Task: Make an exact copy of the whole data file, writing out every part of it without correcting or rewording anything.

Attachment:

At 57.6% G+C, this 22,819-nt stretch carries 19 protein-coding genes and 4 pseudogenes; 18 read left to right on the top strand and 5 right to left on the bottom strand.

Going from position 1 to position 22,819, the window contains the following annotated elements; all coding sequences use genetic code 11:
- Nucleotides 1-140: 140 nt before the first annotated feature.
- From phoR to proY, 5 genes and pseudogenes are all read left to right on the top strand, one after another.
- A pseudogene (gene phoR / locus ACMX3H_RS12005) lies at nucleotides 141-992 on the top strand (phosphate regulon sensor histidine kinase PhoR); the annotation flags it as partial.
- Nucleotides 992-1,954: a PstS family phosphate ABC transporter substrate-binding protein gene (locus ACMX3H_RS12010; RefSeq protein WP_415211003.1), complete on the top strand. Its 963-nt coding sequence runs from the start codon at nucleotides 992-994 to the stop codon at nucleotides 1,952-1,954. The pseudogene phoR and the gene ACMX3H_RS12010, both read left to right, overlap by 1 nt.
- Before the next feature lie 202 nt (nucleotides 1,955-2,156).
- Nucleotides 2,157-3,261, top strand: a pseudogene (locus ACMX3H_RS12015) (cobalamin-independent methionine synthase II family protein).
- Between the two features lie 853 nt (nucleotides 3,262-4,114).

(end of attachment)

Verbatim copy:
At 57.6% G+C, this 22,819-nt stretch carries 19 protein-coding genes and 4 pseudogenes; 18 read left to right on the top strand and 5 right to left on the bottom strand.

Going from position 1 to position 22,819, the window contains the following annotated elements; all coding sequences use genetic code 11:
- Nucleotides 1-140: 140 nt before the first annotated feature.
- From phoR to proY, 5 genes and pseudogenes are all read left to right on the top strand, one after another.
- A pseudogene (gene phoR / locus ACMX3H_RS12005) lies at nucleotides 141-992 on the top strand (phosphate regulon sensor histidine kinase PhoR); the annotation flags it as partial.
- Nucleotides 992-1,954: a PstS family phosphate ABC transporter substrate-binding protein gene (locus ACMX3H_RS12010; RefSeq protein WP_415211003.1), complete on the top strand. Its 963-nt coding sequence runs from the start codon at nucleotides 992-994 to the stop codon at nucleotides 1,952-1,954. The pseudogene phoR and the gene ACMX3H_RS12010, both read left to right, overlap by 1 nt.
- Before the next feature lie 202 nt (nucleotides 1,955-2,156).
- Nucleotides 2,157-3,261, top strand: a pseudogene (locus ACMX3H_RS12015) (cobalamin-independent methionine synthase II family protein).
- Between the two features lie 853 nt (nucleotides 3,262-4,114).